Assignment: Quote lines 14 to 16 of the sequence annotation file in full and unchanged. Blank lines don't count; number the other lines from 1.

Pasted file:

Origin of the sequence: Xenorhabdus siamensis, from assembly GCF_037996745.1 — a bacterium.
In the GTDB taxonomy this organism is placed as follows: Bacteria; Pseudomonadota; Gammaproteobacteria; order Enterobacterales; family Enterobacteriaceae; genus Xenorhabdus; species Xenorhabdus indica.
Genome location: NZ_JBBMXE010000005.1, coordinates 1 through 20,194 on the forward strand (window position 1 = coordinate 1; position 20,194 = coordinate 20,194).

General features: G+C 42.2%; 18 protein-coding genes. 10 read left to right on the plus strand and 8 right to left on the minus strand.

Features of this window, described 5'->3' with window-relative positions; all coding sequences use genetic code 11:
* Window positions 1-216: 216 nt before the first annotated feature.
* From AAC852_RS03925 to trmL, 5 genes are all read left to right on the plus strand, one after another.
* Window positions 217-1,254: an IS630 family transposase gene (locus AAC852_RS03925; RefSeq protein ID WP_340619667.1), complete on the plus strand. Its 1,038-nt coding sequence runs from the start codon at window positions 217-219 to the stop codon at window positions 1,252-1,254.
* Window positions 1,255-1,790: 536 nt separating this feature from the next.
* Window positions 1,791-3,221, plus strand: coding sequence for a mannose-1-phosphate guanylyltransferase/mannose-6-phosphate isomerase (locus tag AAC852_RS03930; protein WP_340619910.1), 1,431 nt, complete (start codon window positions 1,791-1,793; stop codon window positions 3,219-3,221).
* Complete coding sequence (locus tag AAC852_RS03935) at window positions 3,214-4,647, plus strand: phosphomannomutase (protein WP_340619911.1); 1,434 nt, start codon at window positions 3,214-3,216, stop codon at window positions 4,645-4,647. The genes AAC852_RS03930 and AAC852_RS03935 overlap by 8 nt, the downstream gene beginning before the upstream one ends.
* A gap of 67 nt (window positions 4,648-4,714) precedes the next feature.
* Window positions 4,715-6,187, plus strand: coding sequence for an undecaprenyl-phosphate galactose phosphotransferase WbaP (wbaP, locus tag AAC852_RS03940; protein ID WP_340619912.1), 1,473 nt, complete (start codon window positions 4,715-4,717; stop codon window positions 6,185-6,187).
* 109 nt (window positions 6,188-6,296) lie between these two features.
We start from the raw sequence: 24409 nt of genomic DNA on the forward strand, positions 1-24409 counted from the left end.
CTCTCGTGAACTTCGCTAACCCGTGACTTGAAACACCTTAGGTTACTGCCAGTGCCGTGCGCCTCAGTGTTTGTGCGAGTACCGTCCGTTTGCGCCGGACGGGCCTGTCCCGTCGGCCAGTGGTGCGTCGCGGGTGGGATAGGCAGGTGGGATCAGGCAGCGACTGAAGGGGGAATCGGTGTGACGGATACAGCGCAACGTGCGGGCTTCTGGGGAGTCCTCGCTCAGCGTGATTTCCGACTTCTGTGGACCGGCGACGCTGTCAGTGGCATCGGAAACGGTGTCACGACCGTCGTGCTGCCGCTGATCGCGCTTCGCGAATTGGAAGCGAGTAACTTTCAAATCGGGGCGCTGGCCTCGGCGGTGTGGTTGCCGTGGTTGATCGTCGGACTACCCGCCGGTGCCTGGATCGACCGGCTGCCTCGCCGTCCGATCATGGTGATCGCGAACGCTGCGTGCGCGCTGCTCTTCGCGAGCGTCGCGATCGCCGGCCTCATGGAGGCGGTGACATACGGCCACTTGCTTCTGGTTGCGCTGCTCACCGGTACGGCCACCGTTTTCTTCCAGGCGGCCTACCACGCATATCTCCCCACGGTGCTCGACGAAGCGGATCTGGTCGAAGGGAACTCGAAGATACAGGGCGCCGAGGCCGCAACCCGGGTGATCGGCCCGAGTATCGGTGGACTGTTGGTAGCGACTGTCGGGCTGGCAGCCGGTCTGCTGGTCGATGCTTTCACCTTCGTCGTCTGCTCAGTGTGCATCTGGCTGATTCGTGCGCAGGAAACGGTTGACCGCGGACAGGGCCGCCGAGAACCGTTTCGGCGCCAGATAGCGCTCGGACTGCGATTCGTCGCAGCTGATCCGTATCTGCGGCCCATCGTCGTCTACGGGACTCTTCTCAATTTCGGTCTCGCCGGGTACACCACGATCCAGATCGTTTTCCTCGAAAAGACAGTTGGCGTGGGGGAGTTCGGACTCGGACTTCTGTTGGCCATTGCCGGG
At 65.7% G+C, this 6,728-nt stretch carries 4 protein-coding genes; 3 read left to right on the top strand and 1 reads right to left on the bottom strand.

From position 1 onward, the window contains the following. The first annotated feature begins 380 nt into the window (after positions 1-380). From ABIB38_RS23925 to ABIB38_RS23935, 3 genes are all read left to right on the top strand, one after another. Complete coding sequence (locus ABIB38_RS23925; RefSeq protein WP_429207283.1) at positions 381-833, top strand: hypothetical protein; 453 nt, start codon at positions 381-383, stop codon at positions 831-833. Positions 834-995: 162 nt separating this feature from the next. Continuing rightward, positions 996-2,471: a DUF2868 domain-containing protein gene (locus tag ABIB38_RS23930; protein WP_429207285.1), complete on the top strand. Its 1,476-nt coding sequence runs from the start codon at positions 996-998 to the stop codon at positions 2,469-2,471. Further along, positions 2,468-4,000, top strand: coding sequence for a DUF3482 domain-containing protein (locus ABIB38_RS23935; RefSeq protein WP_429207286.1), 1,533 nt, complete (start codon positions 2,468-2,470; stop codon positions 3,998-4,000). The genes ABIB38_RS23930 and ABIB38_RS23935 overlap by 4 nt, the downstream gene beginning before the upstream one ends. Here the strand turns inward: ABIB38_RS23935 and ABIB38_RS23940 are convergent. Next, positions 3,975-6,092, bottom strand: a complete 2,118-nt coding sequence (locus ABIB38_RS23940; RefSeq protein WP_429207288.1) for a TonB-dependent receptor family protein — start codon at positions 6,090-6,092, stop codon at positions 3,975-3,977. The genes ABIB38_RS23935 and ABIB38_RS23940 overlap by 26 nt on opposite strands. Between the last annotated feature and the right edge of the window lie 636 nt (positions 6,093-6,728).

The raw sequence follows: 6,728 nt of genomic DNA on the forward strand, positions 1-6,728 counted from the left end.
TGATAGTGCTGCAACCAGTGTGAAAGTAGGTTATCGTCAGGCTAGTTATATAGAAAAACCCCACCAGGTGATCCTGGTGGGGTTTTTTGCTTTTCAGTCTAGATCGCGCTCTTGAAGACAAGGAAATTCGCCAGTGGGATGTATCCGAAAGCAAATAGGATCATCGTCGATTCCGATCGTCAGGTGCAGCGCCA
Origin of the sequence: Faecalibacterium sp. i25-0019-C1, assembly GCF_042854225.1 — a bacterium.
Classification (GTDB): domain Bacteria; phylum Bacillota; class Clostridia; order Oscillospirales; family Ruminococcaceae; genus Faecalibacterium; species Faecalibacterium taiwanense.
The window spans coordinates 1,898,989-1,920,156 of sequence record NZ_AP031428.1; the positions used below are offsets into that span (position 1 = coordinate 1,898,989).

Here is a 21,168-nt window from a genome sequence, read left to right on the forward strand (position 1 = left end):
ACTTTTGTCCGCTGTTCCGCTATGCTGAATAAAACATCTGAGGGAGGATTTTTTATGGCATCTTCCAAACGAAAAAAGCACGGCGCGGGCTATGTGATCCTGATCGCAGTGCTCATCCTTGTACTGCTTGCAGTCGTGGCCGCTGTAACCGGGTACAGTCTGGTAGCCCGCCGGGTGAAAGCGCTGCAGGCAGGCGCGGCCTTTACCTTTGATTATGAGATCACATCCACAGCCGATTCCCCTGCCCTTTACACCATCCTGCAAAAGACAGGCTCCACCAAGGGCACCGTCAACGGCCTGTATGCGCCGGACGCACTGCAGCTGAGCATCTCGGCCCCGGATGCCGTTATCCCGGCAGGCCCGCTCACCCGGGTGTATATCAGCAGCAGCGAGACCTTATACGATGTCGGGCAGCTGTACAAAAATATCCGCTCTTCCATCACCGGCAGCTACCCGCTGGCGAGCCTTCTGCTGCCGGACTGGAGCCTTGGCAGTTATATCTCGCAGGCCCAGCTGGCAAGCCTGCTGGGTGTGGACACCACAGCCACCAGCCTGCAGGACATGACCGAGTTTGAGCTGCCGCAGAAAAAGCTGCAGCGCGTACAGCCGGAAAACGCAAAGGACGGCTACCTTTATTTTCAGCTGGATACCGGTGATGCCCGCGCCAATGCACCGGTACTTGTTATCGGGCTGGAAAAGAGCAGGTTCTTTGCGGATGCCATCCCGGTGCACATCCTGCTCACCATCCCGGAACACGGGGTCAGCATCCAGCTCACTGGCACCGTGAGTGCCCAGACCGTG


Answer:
* 109 nt (window positions 6,188-6,296) lie between these two features.
We start from the raw sequence: 24409 nt of genomic DNA on the forward strand, positions 1-24409 counted from the left end.
CTCTCGTGAACTTCGCTAACCCGTGACTTGAAACACCTTAGGTTACTGCCAGTGCCGTGCGCCTCAGTGTTTGTGCGAGTACCGTCCGTTTGCGCCGGACGGGCCTGTCCCGTCGGCCAGTGGTGCGTCGCGGGTGGGATAGGCAGGTGGGATCAGGCAGCGACTGAAGGGGGAATCGGTGTGACGGATACAGCGCAACGTGCGGGCTTCTGGGGAGTCCTCGCTCAGCGTGATTTCCGACTTCTGTGGACCGGCGACGCTGTCAGTGGCATCGGAAACGGTGTCACGACCGTCGTGCTGCCGCTGATCGCGCTTCGCGAATTGGAAGCGAGTAACTTTCAAATCGGGGCGCTGGCCTCGGCGGTGTGGTTGCCGTGGTTGATCGTCGGACTACCCGCCGGTGCCTGGATCGACCGGCTGCCTCGCCGTCCGATCATGGTGATCGCGAACGCTGCGTGCGCGCTGCTCTTCGCGAGCGTCGCGATCGCCGGCCTCATGGAGGCGGTGACATACGGCCACTTGCTTCTGGTTGCGCTGCTCACCGGTACGGCCACCGTTTTCTTCCAGGCGGCCTACCACGCATATCTCCCCACGGTGCTCGACGAAGCGGATCTGGTCGAAGGGAACTCGAAGATACAGGGCGCCGAGGCCGCAACCCGGGTGATCGGCCCGAGTATCGGTGGACTGTTGGTAGCGACTGTCGGGCTGGCAGCCGGTCTGCTGGTCGATGCTTTCACCTTCGTCGTCTGCTCAGTGTGCATCTGGCTGATTCGTGCGCAGGAAACGGTTGACCGCGGACAGGGCCGCCGAGAACCGTTTCGGCGCCAGATAGCGCTCGGACTGCGATTCGTCGCAGCTGATCCGTATCTGCGGCCCATCGTCGTCTACGGGACTCTTCTCAATTTCGGTCTCGCCGGGTACACCACGATCCAGATCGTTTTCCTCGAAAAGACAGTTGGCGTGGGGGAGTTCGGACTCGGACTTCTGTTGGCCATTGCCGGG